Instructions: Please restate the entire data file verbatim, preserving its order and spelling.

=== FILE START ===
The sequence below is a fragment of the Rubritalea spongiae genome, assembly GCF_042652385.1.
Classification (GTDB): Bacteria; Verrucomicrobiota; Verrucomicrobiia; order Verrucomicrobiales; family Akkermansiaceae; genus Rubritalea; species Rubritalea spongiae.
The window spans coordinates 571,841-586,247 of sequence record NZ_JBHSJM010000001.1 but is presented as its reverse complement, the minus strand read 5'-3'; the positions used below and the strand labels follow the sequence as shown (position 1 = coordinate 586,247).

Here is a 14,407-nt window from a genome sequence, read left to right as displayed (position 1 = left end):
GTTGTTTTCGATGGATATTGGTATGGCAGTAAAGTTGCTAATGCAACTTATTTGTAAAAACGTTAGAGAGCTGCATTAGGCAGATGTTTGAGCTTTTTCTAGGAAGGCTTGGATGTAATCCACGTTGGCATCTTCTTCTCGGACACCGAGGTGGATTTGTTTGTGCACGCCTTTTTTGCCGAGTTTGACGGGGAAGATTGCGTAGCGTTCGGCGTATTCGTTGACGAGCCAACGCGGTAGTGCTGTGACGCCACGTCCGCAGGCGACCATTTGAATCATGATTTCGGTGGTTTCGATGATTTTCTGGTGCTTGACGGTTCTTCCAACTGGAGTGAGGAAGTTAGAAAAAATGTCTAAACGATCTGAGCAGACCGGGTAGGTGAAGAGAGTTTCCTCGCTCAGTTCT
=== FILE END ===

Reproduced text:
The sequence below is a fragment of the Rubritalea spongiae genome, assembly GCF_042652385.1.
Classification (GTDB): Bacteria; Verrucomicrobiota; Verrucomicrobiia; order Verrucomicrobiales; family Akkermansiaceae; genus Rubritalea; species Rubritalea spongiae.
The window spans coordinates 571,841-586,247 of sequence record NZ_JBHSJM010000001.1 but is presented as its reverse complement, the minus strand read 5'-3'; the positions used below and the strand labels follow the sequence as shown (position 1 = coordinate 586,247).

Here is a 14,407-nt window from a genome sequence, read left to right as displayed (position 1 = left end):
GTTGTTTTCGATGGATATTGGTATGGCAGTAAAGTTGCTAATGCAACTTATTTGTAAAAACGTTAGAGAGCTGCATTAGGCAGATGTTTGAGCTTTTTCTAGGAAGGCTTGGATGTAATCCACGTTGGCATCTTCTTCTCGGACACCGAGGTGGATTTGTTTGTGCACGCCTTTTTTGCCGAGTTTGACGGGGAAGATTGCGTAGCGTTCGGCGTATTCGTTGACGAGCCAACGCGGTAGTGCTGTGACGCCACGTCCGCAGGCGACCATTTGAATCATGATTTCGGTGGTTTCGATGATTTTCTGGTGCTTGACGGTTCTTCCAACTGGAGTGAGGAAGTTAGAAAAAATGTCTAAACGATCTGAGCAGACCGGGTAGGTGAAGAGAGTTTCCTCGCTCAGTTCT